Cleveland said the progress is the result of several years of collaboration by seven Southwest Washington legislators to demonstrate a consensus that would earn the trust of their Oregon counterparts. Those lawmakers are Cleveland, Sens. Ann Rivers (R-La Center) and Lynda Wilson (R- Vancouver) and Reps. Sharon Wylie (D-Vancouver), Monica Stonier (D-Vancouver), Paul Harris (R-Vancouver) and Brandon Vick (R-Vancouver).

“We all agree on the overdue need for a new bridge and a process that maintains the public’s trust and support,” she said. “I’m not going to suggest this undertaking will be simple or easy, but we are determined to find a path that leads us to a solution in order to build the much-needed replacement bridge.”

In addition to creating a Joint Oregon-Washington Legislative Action Committee, lawmakers in Washington passed legislation that directed the Washington State Department of Transportation to inventory data from prior bridge proposals to expedite the planning process. Other proposed legislation by Cleveland would simplify and accelerate the administration of a new I-5 bridge plan once it has been agreed upon.

Washington lawmakers on the joint committee are Cleveland, Rivers, Wilson, Wylie and Vick plus Sen. Steve Hobbs (D-Lake Stevens), Rep. Jake Fey (D-Tacoma) and Rep. Ed Orcutt (R-Kalama).

Oregon lawmakers who have agreed to attend Tuesday’s meeting as guests are Sens. Lee Beyer (D-Springfield), Brian Boquist (R-Dallas) and Cliff Bentz (R-Ontario), along with Reps. Caddy McKeown (D-Coos Bay) and Susan McLain (D-Hillsboro). The Washington Legislature’s authority to appoint members to the committee is limited to Washington state legislators. Moving forward, any defined role on, or commitment to, the committee by Oregon lawmakers must be determined by the Oregon State Legislature.

“A new bridge would spur economic growth throughout the surrounding communities while also improving safety, reliability and better protecting motorists in the event of an earthquake, Cleveland said. “The current spans of the bridge, built in 1917 and 1958 respectively, have served us well, but the time for replacement in order to better serve our needs as a thriving region is now.”

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    Cleveland, Wylie, Stonier to host town hall meeting January 12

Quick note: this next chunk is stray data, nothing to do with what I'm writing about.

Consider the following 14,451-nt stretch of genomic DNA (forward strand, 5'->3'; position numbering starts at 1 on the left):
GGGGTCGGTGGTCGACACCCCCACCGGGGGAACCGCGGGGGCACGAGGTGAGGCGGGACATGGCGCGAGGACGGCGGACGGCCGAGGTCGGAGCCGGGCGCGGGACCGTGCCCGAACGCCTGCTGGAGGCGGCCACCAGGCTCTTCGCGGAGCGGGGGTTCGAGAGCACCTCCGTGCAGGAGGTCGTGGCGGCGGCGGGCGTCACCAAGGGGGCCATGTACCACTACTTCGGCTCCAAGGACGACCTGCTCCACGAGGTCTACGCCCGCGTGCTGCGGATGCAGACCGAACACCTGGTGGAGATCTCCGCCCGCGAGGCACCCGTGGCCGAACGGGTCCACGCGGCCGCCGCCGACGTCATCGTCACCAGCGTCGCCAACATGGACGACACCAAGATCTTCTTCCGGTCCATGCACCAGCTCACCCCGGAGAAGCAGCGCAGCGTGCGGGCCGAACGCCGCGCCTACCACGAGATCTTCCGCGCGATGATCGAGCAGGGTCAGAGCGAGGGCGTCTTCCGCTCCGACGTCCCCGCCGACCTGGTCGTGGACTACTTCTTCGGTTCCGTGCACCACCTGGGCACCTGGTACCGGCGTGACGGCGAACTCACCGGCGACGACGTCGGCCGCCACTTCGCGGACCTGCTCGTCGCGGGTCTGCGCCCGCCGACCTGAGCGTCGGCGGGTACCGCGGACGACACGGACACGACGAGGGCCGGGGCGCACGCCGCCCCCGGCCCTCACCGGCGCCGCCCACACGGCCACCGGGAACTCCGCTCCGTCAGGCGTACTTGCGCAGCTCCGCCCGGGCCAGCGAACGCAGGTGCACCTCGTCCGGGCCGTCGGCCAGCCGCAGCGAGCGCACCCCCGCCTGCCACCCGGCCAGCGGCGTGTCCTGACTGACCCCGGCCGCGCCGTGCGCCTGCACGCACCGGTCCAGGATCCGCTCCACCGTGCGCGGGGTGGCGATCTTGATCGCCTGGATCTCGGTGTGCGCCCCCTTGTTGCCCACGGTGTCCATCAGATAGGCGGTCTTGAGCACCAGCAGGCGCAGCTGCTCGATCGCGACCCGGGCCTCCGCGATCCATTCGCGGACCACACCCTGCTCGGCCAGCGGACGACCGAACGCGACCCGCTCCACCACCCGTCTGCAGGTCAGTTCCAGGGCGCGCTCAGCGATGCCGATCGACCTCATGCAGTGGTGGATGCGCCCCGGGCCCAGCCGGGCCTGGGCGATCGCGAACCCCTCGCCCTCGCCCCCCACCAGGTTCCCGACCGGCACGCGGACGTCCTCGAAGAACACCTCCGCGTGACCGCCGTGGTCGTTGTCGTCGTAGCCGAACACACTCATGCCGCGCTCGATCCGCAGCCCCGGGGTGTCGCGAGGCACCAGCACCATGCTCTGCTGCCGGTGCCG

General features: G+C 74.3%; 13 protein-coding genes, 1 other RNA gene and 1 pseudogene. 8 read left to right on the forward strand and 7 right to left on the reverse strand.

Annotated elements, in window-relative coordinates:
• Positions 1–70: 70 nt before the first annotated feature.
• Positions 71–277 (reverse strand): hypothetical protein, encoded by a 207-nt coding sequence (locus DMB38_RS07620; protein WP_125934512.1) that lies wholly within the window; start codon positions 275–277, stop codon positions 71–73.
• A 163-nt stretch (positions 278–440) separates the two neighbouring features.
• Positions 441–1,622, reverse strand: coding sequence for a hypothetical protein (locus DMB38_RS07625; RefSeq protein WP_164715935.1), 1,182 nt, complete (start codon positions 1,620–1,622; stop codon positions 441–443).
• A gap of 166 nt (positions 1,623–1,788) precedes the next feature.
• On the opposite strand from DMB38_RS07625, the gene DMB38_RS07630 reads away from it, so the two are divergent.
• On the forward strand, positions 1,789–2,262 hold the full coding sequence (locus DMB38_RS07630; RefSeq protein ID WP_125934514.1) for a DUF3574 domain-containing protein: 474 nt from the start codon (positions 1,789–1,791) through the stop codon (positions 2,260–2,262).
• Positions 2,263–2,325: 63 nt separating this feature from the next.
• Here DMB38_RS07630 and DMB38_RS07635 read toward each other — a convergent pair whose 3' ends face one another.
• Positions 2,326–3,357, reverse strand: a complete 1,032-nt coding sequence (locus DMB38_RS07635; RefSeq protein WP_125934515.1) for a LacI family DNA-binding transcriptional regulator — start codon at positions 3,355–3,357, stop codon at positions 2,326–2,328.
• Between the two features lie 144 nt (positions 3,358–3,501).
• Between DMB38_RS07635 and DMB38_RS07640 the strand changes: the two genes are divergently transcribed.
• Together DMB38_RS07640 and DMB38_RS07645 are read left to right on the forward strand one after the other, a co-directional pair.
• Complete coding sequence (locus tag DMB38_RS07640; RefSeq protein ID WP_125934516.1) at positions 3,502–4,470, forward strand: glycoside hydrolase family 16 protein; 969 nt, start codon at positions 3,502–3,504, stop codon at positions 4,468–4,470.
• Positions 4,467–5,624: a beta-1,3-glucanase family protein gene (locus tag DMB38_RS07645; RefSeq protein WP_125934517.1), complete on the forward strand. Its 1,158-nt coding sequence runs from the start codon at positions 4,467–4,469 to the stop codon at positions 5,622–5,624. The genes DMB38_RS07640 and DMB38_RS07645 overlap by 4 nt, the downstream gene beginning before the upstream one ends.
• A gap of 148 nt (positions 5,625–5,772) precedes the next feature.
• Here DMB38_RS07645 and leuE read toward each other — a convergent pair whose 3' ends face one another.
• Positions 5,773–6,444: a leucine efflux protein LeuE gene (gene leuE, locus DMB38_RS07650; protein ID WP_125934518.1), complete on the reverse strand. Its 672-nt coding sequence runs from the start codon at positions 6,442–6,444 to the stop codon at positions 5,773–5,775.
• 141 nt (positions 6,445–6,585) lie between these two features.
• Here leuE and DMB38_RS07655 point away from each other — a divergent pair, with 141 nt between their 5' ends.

Cleveland, Wylie, Stonier to host town hall meeting January 12

December 6th, 2018|

Forty-ninth District residents are invited to attend a town hall hosted Saturday, Jan. 12, by Sen. Annette Cleveland, Rep. Sharon Wylie and Rep. Monica Stonier.

The meeting is scheduled for 10 a.m. to noon in the combined Clark, Klickitat, Pacific and Skamania Room of Educational School District (ESD) 112 at 2500 NE 65th Ave. in Vancouver.

With the 2019 legislative session set to convene Jan. 14, the three Vancouver lawmakers want to hear constituents’ concerns as they share updates on legislation that passed in the 2018 session as well as priorities likely to be addressed in the 2019 session.

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    Cleveland prioritizes access to health care in 2019 legislative session

Cleveland prioritizes access to health care in 2019 legislative session

November 29th, 2018|

Access, affordability and maintenance of health care coverage will be the three top priorities of the Senate Health & Long Term Care Committee in the 2019 legislative session, Sen. Annette Cleveland said today.

Cleveland (D-Vancouver) was selected by her colleagues to continue as chair of the health care committee when the Legislature convenes Jan. 14, tapping her considerable experience in the industry.

“For too many households today, the topic of health care is a cause for anxiety rather than peace of mind, which is the opposite of what it should be,” Cleveland said. “People deserve to be able to access health care at prices they can afford. Other countries provide this and there’s no reason we can’t do it just as well.

“My priorities are three-fold: First, to maintain existing health care coverage in the face of efforts at the federal level to roll back coverage; second, to make sure all households can access the coverage they need for themselves and their family members; and third, to contain costs so that families can afford the health care they need.”